Public Demand for Transparency
In the wake of the heinous death of George Floyd at the hands of Minneapolis police, the American public has made its opinion known about their demand for police accountability and transparency. Millions have taken to the streets around the world in an effort to help make change in how police interactions with people are handled. Police brutality and accountability are at the top of the list for proposed changes to the system as a whole. It is currently an incredibly high burden to charge police criminally, as well as sue them in civil court for money damages for their harmful conduct and behavior. In response to this outcry, some police departments and prosecutors’ offices have looked to make change in policies that are unfair to the public at large. One such program that was in place before the George Floyd murder was the Wayne County Conviction Integrity Unit, which has re-opened old cases where there was questionable evidence due to alleged police misconduct. This department has helped secure the release of a number of people who were wrongly convicted and have been sitting in prison for crimes they did not commit. The success of this program has led Wayne County Prosecutor Kym Worthy towards other programs aimed at showing transparency within Wayne County and its police agencies.
Wayne County Program
The Wayne County Prosecutor’s Office has plans to publicly release the names of officers that are deemed to be untruthful on a regular basis. The list, known as the “Giglio-Brady List” contains names of officers from various Wayne County police departments, many of which who are already in prison or have been convicted for offenses involving dishonesty. Police officers who have been convicted of offenses involving dishonesty are known as “Giglio-impaired.” This is due to a case that made it to the United States Supreme Court, Giglio v. United States, where the Supreme Court granted Giglio a new trial due to the untruthfulness of an officer involved on the case. The second name in the title of the list, Brady, comes from a landmark case that requires prosecutors to turn over any and all exculpatory evidence to defense attorneys in any applicable case. Detroit Police Chief James Craig has voiced support for the continued release of Giglio-Brady lists to public. Unfortunately, the list mostly appears to name officers who are either dead, in prison, or retired. These are officers that would not testify in any case in the future since they aren’t even on the police force anymore.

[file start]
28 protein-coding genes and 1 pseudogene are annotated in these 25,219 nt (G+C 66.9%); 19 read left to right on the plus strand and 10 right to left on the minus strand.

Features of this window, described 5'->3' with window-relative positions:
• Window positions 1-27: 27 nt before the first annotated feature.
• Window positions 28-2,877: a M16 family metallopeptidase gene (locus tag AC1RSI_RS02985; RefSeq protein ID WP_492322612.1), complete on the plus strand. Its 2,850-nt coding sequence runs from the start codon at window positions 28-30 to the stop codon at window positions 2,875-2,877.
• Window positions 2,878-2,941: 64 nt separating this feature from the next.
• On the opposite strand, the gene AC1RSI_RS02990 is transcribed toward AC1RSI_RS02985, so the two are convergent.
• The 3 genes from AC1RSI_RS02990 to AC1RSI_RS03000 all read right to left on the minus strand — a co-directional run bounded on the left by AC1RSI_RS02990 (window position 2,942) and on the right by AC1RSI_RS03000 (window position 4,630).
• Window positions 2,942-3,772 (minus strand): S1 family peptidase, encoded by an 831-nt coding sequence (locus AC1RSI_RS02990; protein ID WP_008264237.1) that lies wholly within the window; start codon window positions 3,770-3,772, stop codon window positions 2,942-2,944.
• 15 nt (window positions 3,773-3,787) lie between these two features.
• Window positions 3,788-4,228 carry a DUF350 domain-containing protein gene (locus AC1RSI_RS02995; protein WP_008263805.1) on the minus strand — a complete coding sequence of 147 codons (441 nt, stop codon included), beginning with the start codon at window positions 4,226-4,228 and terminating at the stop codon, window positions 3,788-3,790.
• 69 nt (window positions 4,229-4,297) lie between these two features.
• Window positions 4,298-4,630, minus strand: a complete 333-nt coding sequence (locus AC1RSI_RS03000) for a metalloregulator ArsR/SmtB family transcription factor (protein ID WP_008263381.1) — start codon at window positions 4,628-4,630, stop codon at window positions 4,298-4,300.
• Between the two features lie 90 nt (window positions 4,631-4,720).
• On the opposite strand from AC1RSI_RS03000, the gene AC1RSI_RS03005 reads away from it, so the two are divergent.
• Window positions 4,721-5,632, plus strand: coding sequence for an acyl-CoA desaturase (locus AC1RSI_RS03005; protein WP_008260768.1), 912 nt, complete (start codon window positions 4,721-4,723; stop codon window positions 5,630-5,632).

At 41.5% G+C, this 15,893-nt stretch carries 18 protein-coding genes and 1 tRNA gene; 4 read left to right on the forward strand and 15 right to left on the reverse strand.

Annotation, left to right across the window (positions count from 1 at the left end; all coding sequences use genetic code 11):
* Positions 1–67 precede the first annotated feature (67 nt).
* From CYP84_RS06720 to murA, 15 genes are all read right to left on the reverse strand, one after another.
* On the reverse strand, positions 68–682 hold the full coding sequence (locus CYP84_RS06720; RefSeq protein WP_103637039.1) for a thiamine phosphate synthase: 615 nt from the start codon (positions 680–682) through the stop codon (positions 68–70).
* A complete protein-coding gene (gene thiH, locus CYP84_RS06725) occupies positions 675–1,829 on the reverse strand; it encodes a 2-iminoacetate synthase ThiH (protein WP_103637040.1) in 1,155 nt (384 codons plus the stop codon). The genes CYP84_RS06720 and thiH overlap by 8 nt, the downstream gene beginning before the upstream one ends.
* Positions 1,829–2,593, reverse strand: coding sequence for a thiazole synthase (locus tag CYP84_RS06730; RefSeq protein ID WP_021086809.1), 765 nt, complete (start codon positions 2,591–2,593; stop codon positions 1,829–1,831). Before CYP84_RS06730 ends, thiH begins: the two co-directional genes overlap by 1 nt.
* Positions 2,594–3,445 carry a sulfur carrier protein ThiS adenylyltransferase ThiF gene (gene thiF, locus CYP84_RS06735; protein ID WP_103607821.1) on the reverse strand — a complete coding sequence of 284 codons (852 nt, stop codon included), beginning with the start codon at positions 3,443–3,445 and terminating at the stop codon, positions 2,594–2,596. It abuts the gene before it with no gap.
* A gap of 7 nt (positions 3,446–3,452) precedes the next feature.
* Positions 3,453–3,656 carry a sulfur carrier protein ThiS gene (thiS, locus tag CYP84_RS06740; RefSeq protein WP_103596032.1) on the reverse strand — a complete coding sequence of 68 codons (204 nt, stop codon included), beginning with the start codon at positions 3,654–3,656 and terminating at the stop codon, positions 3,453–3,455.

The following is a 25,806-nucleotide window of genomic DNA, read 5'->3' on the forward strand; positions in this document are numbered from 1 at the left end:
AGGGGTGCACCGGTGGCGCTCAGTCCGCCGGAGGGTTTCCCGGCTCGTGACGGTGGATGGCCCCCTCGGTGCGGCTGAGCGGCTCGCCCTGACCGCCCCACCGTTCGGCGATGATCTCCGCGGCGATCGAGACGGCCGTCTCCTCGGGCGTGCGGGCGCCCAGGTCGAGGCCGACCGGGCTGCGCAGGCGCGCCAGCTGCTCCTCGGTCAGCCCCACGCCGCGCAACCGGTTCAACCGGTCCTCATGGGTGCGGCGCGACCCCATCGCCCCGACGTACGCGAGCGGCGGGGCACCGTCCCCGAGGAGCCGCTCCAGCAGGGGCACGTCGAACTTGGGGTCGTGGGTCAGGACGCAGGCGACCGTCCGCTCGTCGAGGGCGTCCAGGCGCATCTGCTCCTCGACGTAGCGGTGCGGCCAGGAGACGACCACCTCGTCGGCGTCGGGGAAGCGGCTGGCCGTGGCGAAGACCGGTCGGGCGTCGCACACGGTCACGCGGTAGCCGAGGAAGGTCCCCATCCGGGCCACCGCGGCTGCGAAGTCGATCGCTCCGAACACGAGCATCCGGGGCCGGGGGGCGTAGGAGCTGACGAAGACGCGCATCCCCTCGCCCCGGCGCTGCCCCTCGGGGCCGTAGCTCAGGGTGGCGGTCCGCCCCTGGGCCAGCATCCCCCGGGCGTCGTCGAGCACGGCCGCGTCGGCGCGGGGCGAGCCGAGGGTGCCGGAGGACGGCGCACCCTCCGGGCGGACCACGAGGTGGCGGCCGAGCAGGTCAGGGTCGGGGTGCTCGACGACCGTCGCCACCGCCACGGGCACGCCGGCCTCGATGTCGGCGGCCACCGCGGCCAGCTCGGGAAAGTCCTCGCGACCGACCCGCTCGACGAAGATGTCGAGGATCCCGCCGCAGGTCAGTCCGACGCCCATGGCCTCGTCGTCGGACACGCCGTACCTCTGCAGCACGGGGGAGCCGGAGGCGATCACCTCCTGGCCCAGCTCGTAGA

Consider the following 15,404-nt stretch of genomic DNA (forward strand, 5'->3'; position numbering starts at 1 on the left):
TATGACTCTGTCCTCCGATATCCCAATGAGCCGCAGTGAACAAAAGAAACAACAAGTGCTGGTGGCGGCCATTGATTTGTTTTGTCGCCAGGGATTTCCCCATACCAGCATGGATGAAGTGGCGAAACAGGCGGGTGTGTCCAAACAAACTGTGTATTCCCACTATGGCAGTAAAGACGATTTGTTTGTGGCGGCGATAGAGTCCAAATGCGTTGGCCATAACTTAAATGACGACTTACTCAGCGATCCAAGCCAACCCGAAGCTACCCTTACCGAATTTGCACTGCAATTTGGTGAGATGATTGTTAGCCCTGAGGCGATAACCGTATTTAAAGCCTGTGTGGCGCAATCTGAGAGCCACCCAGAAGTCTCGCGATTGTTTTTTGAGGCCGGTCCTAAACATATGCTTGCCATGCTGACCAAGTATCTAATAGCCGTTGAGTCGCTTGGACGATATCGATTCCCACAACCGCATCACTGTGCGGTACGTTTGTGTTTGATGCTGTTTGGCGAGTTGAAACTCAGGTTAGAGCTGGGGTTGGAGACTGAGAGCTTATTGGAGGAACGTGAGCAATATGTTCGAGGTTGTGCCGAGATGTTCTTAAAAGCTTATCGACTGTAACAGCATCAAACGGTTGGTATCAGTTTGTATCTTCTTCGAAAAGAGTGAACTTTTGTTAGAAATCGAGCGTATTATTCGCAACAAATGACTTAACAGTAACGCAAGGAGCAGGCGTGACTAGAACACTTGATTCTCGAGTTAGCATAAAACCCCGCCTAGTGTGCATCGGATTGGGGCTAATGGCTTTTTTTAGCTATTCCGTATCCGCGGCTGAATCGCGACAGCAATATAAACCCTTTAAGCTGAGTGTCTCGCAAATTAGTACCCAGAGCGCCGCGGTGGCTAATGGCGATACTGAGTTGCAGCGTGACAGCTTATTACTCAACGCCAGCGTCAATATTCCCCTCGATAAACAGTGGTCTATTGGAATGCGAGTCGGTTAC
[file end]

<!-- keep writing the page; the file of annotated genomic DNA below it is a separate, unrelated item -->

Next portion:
While other prosecutor’s offices have faced increasing pressure to follow the example set by Wayne County, they have been slow to make change. Resistance to this change has come from those who feel that the process to end up on such a list is arbitrary. Lansing Police Chief Daryl Green complained that he was unfairly added to such a list in Ingham County 20 years ago for an alleged excessive use of force in helping hold a medical patient/suspect down on a gurney. Green did not file a “use of force” form because he did not feel that holding the person down on the gurney was an act of force. While this claim can be argued on both sides, it is exactly this type of transparency that the public is now vocally demanding.
Any Further Questions?
If you or a loved one has been charged with a crime or being investigated for one, then it is important to speak to an experienced criminal defense attorney immediately. At Grabel & Associates, our attorneys have over 100 years of combined experience in successfully defending criminal cases all over the state of Michigan. This experience extends not only to adult cases, but also to juvenile charges. We are not a general practice firm. We are a team of criminal defense attorneys; it’s all we do. We offer a FREE consultation to anyone with questions relating to a possible or existing criminal charge against them or a loved one. Feel free to contact us on our 24/7 defense line at 1-800-342-7896. You can also contact us online or come visit us at one of our three statewide locations. We can also come to you.